When I saw a list of Premiere Pro related people that Adobe was brining to NAB 2018 my first request was for the team behind Mindhunter. While I love the show it was my second scan over the list a few days later that I was even more excited when I saw that team-members from the Oscar nominated film The Florida Project were going to be available for interview. I had just seen the movie about a week before and loved its free flowing indie style, the pace of the film (though my wife did ask at one point if
While I hated missing out on the Avid keynote the Saturday before NAB began, I knew I had another chance to heard Avid’s new CEO Jeff Rosisca speak … when I sat down to interview him on Tuesday of the show. I didn’t think I would get to do this interview as I requested it the week before NAB and I know that’s a busy time for and CEO, the week before the biggest trade show of the year. But a Twitter message to Jeff was returned promptly and the interview was setup.
But before we get to that …
Like the AJA press conference here’s some random thoughts at Blackmagic’s press conference.
Blackmagic’s Grant Petty kicks it off with lots of stuff about mini convertors! Like AJA an important part of the video backbone of the world.
There’s a new switcher that continues Blackmagic’s place in the live production world. Looks like BMD is continuing to take their different technologies and integrate them into different products. Their new switcher panels have Fairlight audio and Teranex now build in. At least that’s how it looks to me as they are going fast, I’m tying and honestly, I don’t understand all Continue reading "Random thoughts from the Blackmagic NAB 2018 press conference"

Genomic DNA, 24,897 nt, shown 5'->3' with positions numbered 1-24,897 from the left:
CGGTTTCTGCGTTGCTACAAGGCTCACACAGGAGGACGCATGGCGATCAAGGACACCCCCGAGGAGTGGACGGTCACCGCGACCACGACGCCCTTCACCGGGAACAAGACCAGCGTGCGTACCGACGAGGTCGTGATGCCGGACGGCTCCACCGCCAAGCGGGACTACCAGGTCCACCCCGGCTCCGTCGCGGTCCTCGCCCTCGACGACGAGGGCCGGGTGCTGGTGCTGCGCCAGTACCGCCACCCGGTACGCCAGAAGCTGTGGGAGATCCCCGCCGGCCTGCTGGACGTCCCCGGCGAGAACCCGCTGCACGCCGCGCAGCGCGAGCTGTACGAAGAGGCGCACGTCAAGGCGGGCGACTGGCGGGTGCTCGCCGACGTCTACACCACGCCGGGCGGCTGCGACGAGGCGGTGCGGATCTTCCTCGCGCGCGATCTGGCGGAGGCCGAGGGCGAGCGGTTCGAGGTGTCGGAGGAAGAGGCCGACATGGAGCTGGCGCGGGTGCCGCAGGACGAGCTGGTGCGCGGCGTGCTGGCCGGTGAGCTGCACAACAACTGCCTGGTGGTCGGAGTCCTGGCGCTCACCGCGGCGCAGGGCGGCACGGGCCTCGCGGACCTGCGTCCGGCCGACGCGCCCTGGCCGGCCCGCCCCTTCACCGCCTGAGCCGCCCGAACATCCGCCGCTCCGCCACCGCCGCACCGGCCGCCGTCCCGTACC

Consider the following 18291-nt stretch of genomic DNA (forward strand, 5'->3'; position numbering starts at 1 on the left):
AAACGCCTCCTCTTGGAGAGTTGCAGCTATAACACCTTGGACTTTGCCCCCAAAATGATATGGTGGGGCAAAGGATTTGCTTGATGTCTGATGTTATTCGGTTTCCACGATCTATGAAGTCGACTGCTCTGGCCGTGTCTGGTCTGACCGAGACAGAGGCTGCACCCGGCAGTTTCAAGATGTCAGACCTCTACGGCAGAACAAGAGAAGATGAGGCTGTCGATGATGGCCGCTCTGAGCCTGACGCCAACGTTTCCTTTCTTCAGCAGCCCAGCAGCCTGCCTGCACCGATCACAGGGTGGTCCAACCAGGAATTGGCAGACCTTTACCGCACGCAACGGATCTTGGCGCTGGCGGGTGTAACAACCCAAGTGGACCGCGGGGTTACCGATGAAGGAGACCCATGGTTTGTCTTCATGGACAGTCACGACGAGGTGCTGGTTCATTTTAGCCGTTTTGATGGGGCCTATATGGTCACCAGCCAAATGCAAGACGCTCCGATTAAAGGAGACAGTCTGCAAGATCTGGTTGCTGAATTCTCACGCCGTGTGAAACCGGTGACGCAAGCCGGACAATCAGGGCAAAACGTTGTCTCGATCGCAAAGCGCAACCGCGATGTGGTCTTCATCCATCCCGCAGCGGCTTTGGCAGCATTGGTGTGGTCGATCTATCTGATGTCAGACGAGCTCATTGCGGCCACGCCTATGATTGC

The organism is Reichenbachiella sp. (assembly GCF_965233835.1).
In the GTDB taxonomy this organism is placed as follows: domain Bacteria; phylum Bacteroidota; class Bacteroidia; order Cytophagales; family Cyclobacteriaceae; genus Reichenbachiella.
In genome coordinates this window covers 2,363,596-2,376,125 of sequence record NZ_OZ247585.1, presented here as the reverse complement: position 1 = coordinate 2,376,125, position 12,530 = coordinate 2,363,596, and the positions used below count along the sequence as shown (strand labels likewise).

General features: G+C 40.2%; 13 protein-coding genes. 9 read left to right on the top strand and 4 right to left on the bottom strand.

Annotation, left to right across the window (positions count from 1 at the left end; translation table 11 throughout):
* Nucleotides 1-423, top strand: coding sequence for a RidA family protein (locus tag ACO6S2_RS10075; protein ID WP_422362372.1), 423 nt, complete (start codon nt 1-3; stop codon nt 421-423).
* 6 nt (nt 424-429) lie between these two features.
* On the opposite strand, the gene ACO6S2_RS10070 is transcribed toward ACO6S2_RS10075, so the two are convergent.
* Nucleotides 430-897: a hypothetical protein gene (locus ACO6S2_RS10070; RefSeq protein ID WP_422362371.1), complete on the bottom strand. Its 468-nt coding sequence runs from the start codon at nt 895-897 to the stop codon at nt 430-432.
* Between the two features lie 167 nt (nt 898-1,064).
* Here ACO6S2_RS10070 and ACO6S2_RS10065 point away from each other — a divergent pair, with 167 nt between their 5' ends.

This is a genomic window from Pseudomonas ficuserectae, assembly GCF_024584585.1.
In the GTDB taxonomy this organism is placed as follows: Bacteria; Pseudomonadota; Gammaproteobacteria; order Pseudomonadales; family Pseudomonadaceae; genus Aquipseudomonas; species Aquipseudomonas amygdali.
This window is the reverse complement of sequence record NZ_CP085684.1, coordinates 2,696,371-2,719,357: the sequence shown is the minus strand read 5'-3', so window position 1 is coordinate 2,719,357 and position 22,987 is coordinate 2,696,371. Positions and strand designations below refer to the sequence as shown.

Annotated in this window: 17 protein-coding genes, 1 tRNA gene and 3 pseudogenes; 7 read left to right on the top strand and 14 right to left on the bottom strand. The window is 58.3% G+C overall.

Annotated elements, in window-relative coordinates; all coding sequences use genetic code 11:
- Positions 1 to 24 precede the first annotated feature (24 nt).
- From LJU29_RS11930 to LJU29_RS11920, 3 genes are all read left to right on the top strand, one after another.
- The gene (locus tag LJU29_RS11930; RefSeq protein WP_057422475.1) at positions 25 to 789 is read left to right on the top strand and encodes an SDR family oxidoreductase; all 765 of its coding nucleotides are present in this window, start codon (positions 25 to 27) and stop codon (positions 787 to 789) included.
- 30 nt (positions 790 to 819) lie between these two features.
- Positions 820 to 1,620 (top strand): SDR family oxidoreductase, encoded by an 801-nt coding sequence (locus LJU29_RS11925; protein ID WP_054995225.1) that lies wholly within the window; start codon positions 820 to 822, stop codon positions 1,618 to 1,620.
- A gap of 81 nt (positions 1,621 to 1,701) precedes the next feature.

In the spirit of what Adam Wilt has been doing this NAB here’s random thoughts as I sit in on the AJA press conference.
Aja has been in business for 25 years!
5 new openGear mini-convertors. I’ve don’t know anything about openGear.
As an editor this type of thing is so not something I ever interface with. I wonder how much of AJA’s stuff will be just that.
New KUMO stuff with 12G-SDI support. I don’t know anything about KUMO either. I’m learning a lot this morning. They have lots of connectors, control panels to control them, USB connection for